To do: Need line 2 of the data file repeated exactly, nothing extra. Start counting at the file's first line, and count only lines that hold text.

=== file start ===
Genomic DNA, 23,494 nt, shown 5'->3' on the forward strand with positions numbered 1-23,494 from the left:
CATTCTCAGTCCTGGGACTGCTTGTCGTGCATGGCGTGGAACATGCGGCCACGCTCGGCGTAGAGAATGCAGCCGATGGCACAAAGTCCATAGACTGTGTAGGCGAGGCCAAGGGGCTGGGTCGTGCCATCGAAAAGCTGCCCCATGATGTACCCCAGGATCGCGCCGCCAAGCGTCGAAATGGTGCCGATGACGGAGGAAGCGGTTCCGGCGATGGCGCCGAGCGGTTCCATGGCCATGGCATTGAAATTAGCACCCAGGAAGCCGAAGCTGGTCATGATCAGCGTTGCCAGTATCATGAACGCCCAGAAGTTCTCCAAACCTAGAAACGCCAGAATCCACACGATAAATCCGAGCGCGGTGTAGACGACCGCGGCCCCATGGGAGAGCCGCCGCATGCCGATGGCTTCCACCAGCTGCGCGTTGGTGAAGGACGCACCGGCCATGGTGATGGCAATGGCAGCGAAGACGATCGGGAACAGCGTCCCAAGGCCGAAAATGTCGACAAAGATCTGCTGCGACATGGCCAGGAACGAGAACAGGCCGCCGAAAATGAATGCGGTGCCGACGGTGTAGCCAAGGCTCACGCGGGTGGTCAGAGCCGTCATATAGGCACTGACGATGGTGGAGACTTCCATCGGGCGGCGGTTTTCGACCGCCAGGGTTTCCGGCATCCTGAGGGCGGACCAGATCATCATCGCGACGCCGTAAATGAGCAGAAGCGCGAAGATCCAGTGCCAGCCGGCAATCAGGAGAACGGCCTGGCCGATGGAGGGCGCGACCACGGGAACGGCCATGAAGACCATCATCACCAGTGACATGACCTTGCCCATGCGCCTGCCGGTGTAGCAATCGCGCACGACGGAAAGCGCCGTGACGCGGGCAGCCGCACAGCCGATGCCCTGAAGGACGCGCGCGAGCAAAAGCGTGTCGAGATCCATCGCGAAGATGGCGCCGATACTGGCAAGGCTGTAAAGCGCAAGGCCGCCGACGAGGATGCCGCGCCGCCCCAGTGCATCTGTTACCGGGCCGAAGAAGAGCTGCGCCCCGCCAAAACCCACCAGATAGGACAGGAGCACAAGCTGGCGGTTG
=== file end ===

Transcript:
CATTCTCAGTCCTGGGACTGCTTGTCGTGCATGGCGTGGAACATGCGGCCACGCTCGGCGTAGAGAATGCAGCCGATGGCACAAAGTCCATAGACTGTGTAGGCGAGGCCAAGGGGCTGGGTCGTGCCATCGAAAAGCTGCCCCATGATGTACCCCAGGATCGCGCCGCCAAGCGTCGAAATGGTGCCGATGACGGAGGAAGCGGTTCCGGCGATGGCGCCGAGCGGTTCCATGGCCATGGCATTGAAATTAGCACCCAGGAAGCCGAAGCTGGTCATGATCAGCGTTGCCAGTATCATGAACGCCCAGAAGTTCTCCAAACCTAGAAACGCCAGAATCCACACGATAAATCCGAGCGCGGTGTAGACGACCGCGGCCCCATGGGAGAGCCGCCGCATGCCGATGGCTTCCACCAGCTGCGCGTTGGTGAAGGACGCACCGGCCATGGTGATGGCAATGGCAGCGAAGACGATCGGGAACAGCGTCCCAAGGCCGAAAATGTCGACAAAGATCTGCTGCGACATGGCCAGGAACGAGAACAGGCCGCCGAAAATGAATGCGGTGCCGACGGTGTAGCCAAGGCTCACGCGGGTGGTCAGAGCCGTCATATAGGCACTGACGATGGTGGAGACTTCCATCGGGCGGCGGTTTTCGACCGCCAGGGTTTCCGGCATCCTGAGGGCGGACCAGATCATCATCGCGACGCCGTAAATGAGCAGAAGCGCGAAGATCCAGTGCCAGCCGGCAATCAGGAGAACGGCCTGGCCGATGGAGGGCGCGACCACGGGAACGGCCATGAAGACCATCATCACCAGTGACATGACCTTGCCCATGCGCCTGCCGGTGTAGCAATCGCGCACGACGGAAAGCGCCGTGACGCGGGCAGCCGCACAGCCGATGCCCTGAAGGACGCGCGCGAGCAAAAGCGTGTCGAGATCCATCGCGAAGATGGCGCCGATACTGGCAAGGCTGTAAAGCGCAAGGCCGCCGACGAGGATGCCGCGCCGCCCCAGTGCATCTGTTACCGGGCCGAAGAAGAGCTGCGCCCCGCCAAAACCCACCAGATAGGACAGGAGCACAAGCTGGCGGTTG